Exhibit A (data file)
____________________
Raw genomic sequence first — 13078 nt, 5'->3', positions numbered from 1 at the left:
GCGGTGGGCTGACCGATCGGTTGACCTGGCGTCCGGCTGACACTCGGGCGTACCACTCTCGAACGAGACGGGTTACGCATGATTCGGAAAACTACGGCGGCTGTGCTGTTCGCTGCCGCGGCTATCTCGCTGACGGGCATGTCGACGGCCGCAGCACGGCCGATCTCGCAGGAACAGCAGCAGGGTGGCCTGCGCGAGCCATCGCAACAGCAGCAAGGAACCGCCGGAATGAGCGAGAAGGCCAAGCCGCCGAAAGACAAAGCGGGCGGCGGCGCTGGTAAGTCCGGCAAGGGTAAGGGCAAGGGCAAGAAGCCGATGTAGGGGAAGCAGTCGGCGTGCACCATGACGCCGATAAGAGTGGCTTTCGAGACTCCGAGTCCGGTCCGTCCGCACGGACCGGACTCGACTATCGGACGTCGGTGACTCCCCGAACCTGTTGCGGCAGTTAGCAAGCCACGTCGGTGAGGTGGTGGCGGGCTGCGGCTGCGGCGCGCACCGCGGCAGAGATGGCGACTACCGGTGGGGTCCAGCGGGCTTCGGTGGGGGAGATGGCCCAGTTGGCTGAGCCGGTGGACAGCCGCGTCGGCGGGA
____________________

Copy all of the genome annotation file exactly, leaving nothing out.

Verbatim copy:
Raw genomic sequence first — 13078 nt, 5'->3', positions numbered from 1 at the left:
GCGGTGGGCTGACCGATCGGTTGACCTGGCGTCCGGCTGACACTCGGGCGTACCACTCTCGAACGAGACGGGTTACGCATGATTCGGAAAACTACGGCGGCTGTGCTGTTCGCTGCCGCGGCTATCTCGCTGACGGGCATGTCGACGGCCGCAGCACGGCCGATCTCGCAGGAACAGCAGCAGGGTGGCCTGCGCGAGCCATCGCAACAGCAGCAAGGAACCGCCGGAATGAGCGAGAAGGCCAAGCCGCCGAAAGACAAAGCGGGCGGCGGCGCTGGTAAGTCCGGCAAGGGTAAGGGCAAGGGCAAGAAGCCGATGTAGGGGAAGCAGTCGGCGTGCACCATGACGCCGATAAGAGTGGCTTTCGAGACTCCGAGTCCGGTCCGTCCGCACGGACCGGACTCGACTATCGGACGTCGGTGACTCCCCGAACCTGTTGCGGCAGTTAGCAAGCCACGTCGGTGAGGTGGTGGCGGGCTGCGGCTGCGGCGCGCACCGCGGCAGAGATGGCGACTACCGGTGGGGTCCAGCGGGCTTCGGTGGGGGAGATGGCCCAGTTGGCTGAGCCGGTGGACAGCCGCGTCGGCGGGA